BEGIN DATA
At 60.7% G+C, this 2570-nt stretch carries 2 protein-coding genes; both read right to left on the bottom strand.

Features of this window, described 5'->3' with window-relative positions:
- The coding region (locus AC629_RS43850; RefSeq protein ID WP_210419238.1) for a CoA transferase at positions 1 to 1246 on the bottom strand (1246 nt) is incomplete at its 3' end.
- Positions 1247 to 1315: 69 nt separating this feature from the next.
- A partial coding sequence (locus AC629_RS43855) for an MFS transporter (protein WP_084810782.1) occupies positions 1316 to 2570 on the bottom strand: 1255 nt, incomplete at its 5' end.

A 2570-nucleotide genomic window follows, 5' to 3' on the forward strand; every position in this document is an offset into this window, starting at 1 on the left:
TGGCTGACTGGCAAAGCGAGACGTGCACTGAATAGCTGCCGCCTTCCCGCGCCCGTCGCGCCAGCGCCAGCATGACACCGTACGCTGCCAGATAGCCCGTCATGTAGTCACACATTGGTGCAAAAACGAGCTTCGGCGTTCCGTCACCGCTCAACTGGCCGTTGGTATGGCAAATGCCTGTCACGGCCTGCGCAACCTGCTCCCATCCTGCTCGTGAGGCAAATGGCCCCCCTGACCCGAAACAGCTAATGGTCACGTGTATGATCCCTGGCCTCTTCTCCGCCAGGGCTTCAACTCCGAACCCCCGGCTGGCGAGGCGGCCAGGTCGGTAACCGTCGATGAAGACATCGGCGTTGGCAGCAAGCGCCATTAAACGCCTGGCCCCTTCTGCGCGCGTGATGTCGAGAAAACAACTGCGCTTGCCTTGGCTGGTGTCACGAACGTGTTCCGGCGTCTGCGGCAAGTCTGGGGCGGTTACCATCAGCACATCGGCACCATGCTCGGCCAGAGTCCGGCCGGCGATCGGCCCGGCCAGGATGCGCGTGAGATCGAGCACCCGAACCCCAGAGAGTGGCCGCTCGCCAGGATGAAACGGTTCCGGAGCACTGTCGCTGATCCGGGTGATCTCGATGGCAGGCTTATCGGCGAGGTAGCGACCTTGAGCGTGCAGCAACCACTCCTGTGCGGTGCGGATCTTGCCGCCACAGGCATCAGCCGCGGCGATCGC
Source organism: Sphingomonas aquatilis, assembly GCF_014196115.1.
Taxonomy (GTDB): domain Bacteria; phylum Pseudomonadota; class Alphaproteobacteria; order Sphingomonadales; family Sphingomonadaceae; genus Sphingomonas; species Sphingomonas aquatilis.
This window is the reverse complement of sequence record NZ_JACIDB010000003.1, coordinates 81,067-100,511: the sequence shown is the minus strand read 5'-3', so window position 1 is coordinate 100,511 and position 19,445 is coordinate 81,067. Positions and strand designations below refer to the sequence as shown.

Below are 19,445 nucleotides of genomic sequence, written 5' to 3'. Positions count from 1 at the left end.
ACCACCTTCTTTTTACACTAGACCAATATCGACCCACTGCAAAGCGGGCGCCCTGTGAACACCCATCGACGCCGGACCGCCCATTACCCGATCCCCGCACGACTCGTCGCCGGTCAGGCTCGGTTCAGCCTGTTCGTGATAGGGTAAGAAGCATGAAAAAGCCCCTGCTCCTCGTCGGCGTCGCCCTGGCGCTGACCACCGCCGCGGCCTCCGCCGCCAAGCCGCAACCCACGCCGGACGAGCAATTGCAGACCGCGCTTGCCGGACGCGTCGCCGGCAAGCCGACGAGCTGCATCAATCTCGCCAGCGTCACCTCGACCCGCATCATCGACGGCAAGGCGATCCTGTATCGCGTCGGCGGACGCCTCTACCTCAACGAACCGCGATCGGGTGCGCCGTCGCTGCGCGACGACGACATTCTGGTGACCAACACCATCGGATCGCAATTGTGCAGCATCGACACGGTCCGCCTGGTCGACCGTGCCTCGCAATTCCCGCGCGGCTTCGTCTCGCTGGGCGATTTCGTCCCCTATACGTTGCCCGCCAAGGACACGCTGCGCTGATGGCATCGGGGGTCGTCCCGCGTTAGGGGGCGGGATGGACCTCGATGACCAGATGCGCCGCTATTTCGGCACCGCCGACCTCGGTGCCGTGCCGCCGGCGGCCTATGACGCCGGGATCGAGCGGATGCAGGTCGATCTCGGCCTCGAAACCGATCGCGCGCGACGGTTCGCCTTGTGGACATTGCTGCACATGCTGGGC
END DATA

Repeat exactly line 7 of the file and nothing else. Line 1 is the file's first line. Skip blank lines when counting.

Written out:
TGGCTGACTGGCAAAGCGAGACGTGCACTGAATAGCTGCCGCCTTCCCGCGCCCGTCGCGCCAGCGCCAGCATGACACCGTACGCTGCCAGATAGCCCGTCATGTAGTCACACATTGGTGCAAAAACGAGCTTCGGCGTTCCGTCACCGCTCAACTGGCCGTTGGTATGGCAAATGCCTGTCACGGCCTGCGCAACCTGCTCCCATCCTGCTCGTGAGGCAAATGGCCCCCCTGACCCGAAACAGCTAATGGTCACGTGTATGATCCCTGGCCTCTTCTCCGCCAGGGCTTCAACTCCGAACCCCCGGCTGGCGAGGCGGCCAGGTCGGTAACCGTCGATGAAGACATCGGCGTTGGCAGCAAGCGCCATTAAACGCCTGGCCCCTTCTGCGCGCGTGATGTCGAGAAAACAACTGCGCTTGCCTTGGCTGGTGTCACGAACGTGTTCCGGCGTCTGCGGCAAGTCTGGGGCGGTTACCATCAGCACATCGGCACCATGCTCGGCCAGAGTCCGGCCGGCGATCGGCCCGGCCAGGATGCGCGTGAGATCGAGCACCCGAACCCCAGAGAGTGGCCGCTCGCCAGGATGAAACGGTTCCGGAGCACTGTCGCTGATCCGGGTGATCTCGATGGCAGGCTTATCGGCGAGGTAGCGACCTTGAGCGTGCAGCAACCACTCCTGTGCGGTGCGGATCTTGCCGCCACAGGCATCAGCCGCGGCGATCGC